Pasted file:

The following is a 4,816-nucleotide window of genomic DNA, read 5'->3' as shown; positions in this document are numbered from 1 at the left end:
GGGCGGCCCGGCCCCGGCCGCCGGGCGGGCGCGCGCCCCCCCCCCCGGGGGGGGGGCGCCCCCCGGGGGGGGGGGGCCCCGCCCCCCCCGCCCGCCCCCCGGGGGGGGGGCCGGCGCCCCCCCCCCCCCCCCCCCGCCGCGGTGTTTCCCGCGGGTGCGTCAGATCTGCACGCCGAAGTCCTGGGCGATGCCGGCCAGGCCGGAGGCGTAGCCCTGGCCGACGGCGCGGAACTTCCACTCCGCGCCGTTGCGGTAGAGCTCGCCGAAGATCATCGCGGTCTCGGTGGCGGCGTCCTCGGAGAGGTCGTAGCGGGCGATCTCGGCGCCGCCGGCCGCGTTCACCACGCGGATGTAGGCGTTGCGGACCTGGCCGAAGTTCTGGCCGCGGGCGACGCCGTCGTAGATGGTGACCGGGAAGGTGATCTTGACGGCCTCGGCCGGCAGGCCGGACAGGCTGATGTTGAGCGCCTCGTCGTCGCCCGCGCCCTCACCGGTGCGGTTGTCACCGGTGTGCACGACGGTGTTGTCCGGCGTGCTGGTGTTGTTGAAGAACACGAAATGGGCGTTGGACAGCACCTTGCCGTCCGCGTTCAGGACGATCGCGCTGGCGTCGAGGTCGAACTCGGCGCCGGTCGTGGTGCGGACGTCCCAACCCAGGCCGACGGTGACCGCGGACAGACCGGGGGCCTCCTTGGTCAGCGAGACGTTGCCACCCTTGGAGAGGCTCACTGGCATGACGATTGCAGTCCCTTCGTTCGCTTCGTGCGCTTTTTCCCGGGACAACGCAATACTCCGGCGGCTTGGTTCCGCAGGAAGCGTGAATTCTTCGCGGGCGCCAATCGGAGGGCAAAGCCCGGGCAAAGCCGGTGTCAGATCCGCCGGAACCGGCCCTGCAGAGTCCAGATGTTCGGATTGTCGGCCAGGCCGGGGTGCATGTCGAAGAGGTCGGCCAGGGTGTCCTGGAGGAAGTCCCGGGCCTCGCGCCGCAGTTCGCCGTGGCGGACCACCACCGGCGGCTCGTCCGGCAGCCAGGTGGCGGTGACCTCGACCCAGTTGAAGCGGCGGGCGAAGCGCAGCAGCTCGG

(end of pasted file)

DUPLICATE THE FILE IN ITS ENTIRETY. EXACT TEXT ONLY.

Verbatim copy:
The following is a 4,816-nucleotide window of genomic DNA, read 5'->3' as shown; positions in this document are numbered from 1 at the left end:
GGGCGGCCCGGCCCCGGCCGCCGGGCGGGCGCGCGCCCCCCCCCCCGGGGGGGGGGCGCCCCCCGGGGGGGGGGGGCCCCGCCCCCCCCGCCCGCCCCCCGGGGGGGGGGCCGGCGCCCCCCCCCCCCCCCCCCCGCCGCGGTGTTTCCCGCGGGTGCGTCAGATCTGCACGCCGAAGTCCTGGGCGATGCCGGCCAGGCCGGAGGCGTAGCCCTGGCCGACGGCGCGGAACTTCCACTCCGCGCCGTTGCGGTAGAGCTCGCCGAAGATCATCGCGGTCTCGGTGGCGGCGTCCTCGGAGAGGTCGTAGCGGGCGATCTCGGCGCCGCCGGCCGCGTTCACCACGCGGATGTAGGCGTTGCGGACCTGGCCGAAGTTCTGGCCGCGGGCGACGCCGTCGTAGATGGTGACCGGGAAGGTGATCTTGACGGCCTCGGCCGGCAGGCCGGACAGGCTGATGTTGAGCGCCTCGTCGTCGCCCGCGCCCTCACCGGTGCGGTTGTCACCGGTGTGCACGACGGTGTTGTCCGGCGTGCTGGTGTTGTTGAAGAACACGAAATGGGCGTTGGACAGCACCTTGCCGTCCGCGTTCAGGACGATCGCGCTGGCGTCGAGGTCGAACTCGGCGCCGGTCGTGGTGCGGACGTCCCAACCCAGGCCGACGGTGACCGCGGACAGACCGGGGGCCTCCTTGGTCAGCGAGACGTTGCCACCCTTGGAGAGGCTCACTGGCATGACGATTGCAGTCCCTTCGTTCGCTTCGTGCGCTTTTTCCCGGGACAACGCAATACTCCGGCGGCTTGGTTCCGCAGGAAGCGTGAATTCTTCGCGGGCGCCAATCGGAGGGCAAAGCCCGGGCAAAGCCGGTGTCAGATCCGCCGGAACCGGCCCTGCAGAGTCCAGATGTTCGGATTGTCGGCCAGGCCGGGGTGCATGTCGAAGAGGTCGGCCAGGGTGTCCTGGAGGAAGTCCCGGGCCTCGCGCCGCAGTTCGCCGTGGCGGACCACCACCGGCGGCTCGTCCGGCAGCCAGGTGGCGGTGACCTCGACCCAGTTGAAGCGGCGGGCGAAGCGCAGCAGCTCGG